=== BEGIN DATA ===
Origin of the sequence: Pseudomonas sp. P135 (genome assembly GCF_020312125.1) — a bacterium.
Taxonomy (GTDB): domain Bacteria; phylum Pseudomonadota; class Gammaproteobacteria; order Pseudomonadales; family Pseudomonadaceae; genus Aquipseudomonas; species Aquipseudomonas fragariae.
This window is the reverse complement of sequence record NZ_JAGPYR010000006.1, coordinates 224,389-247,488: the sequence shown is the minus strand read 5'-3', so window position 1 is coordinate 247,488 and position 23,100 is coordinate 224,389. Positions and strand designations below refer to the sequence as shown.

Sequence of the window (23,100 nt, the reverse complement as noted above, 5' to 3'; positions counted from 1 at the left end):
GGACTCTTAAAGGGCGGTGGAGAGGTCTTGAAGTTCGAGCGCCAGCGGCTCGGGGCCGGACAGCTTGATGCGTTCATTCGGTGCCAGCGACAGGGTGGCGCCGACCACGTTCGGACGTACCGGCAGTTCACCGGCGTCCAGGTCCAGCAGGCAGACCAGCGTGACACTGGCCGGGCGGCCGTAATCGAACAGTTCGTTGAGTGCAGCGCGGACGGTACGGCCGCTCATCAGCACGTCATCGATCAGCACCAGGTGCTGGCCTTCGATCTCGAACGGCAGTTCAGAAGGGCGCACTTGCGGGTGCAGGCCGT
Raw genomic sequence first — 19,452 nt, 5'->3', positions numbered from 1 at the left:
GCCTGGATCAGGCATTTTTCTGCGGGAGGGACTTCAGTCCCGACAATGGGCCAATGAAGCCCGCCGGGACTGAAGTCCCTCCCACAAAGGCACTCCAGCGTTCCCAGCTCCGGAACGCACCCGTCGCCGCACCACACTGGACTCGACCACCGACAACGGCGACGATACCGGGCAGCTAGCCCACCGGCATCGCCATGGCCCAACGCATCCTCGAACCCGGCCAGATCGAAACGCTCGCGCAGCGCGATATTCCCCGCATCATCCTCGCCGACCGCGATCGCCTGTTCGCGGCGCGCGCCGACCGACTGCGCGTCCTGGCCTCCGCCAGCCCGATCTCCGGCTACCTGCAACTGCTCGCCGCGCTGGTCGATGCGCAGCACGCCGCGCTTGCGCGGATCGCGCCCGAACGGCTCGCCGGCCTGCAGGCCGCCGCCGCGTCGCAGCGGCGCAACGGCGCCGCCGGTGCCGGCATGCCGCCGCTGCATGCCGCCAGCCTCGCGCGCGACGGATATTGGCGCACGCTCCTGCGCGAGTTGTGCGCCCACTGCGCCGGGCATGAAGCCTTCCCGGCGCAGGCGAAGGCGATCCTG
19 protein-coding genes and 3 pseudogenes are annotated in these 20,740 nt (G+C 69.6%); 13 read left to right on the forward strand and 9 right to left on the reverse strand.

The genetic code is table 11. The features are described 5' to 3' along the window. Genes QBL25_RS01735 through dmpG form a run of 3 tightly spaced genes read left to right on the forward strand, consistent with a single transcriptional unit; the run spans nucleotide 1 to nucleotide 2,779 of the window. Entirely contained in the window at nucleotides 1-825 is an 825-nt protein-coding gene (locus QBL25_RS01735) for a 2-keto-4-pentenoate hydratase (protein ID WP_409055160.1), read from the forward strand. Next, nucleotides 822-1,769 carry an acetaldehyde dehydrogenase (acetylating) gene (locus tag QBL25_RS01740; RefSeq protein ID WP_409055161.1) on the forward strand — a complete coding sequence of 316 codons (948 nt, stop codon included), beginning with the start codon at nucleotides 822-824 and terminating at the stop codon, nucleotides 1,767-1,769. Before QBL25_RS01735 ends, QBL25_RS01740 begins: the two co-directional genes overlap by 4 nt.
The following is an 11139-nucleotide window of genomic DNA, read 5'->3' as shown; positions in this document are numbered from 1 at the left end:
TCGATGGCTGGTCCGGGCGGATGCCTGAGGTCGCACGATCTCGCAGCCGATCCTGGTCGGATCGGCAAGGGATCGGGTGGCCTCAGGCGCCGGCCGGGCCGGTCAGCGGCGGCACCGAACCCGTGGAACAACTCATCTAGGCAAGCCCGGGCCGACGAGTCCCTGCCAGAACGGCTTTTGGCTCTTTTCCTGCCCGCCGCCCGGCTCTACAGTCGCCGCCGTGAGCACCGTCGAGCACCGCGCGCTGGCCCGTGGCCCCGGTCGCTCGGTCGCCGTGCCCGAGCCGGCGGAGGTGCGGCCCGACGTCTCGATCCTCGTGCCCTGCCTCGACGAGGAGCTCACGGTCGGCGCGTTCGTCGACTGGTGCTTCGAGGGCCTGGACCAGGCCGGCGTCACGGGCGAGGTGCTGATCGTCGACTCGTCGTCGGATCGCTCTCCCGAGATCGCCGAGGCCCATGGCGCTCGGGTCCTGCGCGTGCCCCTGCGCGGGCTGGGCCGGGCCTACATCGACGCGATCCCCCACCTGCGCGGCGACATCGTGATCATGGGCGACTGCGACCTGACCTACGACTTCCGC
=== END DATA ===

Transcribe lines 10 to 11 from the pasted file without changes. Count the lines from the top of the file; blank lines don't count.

The following is an 11139-nucleotide window of genomic DNA, read 5'->3' as shown; positions in this document are numbered from 1 at the left end:
TCGATGGCTGGTCCGGGCGGATGCCTGAGGTCGCACGATCTCGCAGCCGATCCTGGTCGGATCGGCAAGGGATCGGGTGGCCTCAGGCGCCGGCCGGGCCGGTCAGCGGCGGCACCGAACCCGTGGAACAACTCATCTAGGCAAGCCCGGGCCGACGAGTCCCTGCCAGAACGGCTTTTGGCTCTTTTCCTGCCCGCCGCCCGGCTCTACAGTCGCCGCCGTGAGCACCGTCGAGCACCGCGCGCTGGCCCGTGGCCCCGGTCGCTCGGTCGCCGTGCCCGAGCCGGCGGAGGTGCGGCCCGACGTCTCGATCCTCGTGCCCTGCCTCGACGAGGAGCTCACGGTCGGCGCGTTCGTCGACTGGTGCTTCGAGGGCCTGGACCAGGCCGGCGTCACGGGCGAGGTGCTGATCGTCGACTCGTCGTCGGATCGCTCTCCCGAGATCGCCGAGGCCCATGGCGCTCGGGTCCTGCGCGTGCCCCTGCGCGGGCTGGGCCGGGCCTACATCGACGCGATCCCCCACCTGCGCGGCGACATCGTGATCATGGGCGACTGCGACCTGACCTACGACTTCCGC